resolving mechanism we use, is by majority.

We differ from coda in the sense we don't have a main server, which pushes
Volumes to sub-servers (im not sure what the coda terminology is... ), and
data is served in a load-balanced way. In Srfs, all the data resides on
all servers (hosts) and is replicated between them.
replication takes place at two levels: tree view (plus meta data) and the
actual data.
tree view - the tree view on all hosts is the same. an `ls` on a dir
on any host will produce the same output.
data - data will be replicated to all hosts upon a successful write,
and upon each access to a dirty file on each host.

all replication is lazy, and happens only on access to dirs / files
(and on successful writes - when the file is being closed.)

Thus, the following behavior can be achieved:
lets say you have 2N+1 hosts, all with coherent file system trees.
now, take N of them offline, change the tree, put those N back online,
and their tree will be the same as the other N+1 other hosts.

The main goal of the file system is self stabilization, over long periods
of time and long distances. you can use it as a SAN, or as a data farm,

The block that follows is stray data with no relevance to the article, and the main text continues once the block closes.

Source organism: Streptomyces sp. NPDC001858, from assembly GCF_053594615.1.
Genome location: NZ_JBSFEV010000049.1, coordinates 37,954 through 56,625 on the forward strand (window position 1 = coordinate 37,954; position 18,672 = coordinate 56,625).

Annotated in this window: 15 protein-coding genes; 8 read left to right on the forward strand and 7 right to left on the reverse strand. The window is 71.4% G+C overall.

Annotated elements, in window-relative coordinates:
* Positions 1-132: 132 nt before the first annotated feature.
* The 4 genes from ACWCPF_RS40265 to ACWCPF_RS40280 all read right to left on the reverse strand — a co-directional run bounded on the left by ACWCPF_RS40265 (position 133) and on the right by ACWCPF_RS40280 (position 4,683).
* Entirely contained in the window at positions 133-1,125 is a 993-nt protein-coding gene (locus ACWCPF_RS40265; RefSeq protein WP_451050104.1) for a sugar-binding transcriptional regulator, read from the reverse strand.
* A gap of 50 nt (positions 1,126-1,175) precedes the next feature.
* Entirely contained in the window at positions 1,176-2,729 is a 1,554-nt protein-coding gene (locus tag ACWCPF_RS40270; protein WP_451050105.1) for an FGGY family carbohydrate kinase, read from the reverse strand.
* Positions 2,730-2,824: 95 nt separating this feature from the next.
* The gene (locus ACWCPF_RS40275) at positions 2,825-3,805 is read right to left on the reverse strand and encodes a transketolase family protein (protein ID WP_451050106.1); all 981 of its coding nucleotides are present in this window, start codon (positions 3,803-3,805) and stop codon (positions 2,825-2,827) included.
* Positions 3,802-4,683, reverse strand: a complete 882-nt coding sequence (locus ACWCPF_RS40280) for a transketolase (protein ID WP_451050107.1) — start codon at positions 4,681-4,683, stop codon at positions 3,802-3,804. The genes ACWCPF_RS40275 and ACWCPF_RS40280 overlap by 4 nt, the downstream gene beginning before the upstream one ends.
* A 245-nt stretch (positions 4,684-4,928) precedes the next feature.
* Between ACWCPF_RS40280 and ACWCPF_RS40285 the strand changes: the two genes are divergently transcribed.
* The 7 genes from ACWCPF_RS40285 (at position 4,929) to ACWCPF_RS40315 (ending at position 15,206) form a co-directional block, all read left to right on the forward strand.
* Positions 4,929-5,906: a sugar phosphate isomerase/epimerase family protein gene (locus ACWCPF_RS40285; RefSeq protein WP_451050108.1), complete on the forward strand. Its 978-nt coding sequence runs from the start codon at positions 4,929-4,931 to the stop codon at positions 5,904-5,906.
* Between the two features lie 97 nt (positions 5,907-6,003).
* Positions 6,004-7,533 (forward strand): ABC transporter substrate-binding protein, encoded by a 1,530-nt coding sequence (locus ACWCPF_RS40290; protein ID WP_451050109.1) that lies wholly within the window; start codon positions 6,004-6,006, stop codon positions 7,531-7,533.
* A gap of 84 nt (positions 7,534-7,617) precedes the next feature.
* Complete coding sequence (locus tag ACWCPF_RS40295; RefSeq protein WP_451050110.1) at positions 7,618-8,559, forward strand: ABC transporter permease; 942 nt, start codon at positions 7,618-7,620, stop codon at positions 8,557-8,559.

using system like LinuxVirtualServer to balance the load between nodes.

cheers.

========================================================================
nir.




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Jan Harkes
2003-10-22 14:22:13 UTC
Permalink
Post by Nir Tzachar
if you wish to talk in coda terms, you can say all servers operated
disconnectedly, and then were connected at the same time. the conflict
resolving mechanism we use, is by majority.
That's annoying when >50% of your servers were unavailable for a period
of time, because all recent changes will be lost when connectivity is
restored.
Post by Nir Tzachar
We differ from coda in the sense we don't have a main server, which pushes
Volumes to sub-servers (im not sure what the coda terminology is... ), and
Where in the world did you get the idea that Coda has a main server that
pushes out modifications? That is so wrong, I don't even know where to
begin.
Post by Nir Tzachar
data is served in a load-balanced way. In Srfs, all the data resides on
all servers (hosts) and is replicated between them.
replication takes place at two levels: tree view (plus meta data) and the
actual data.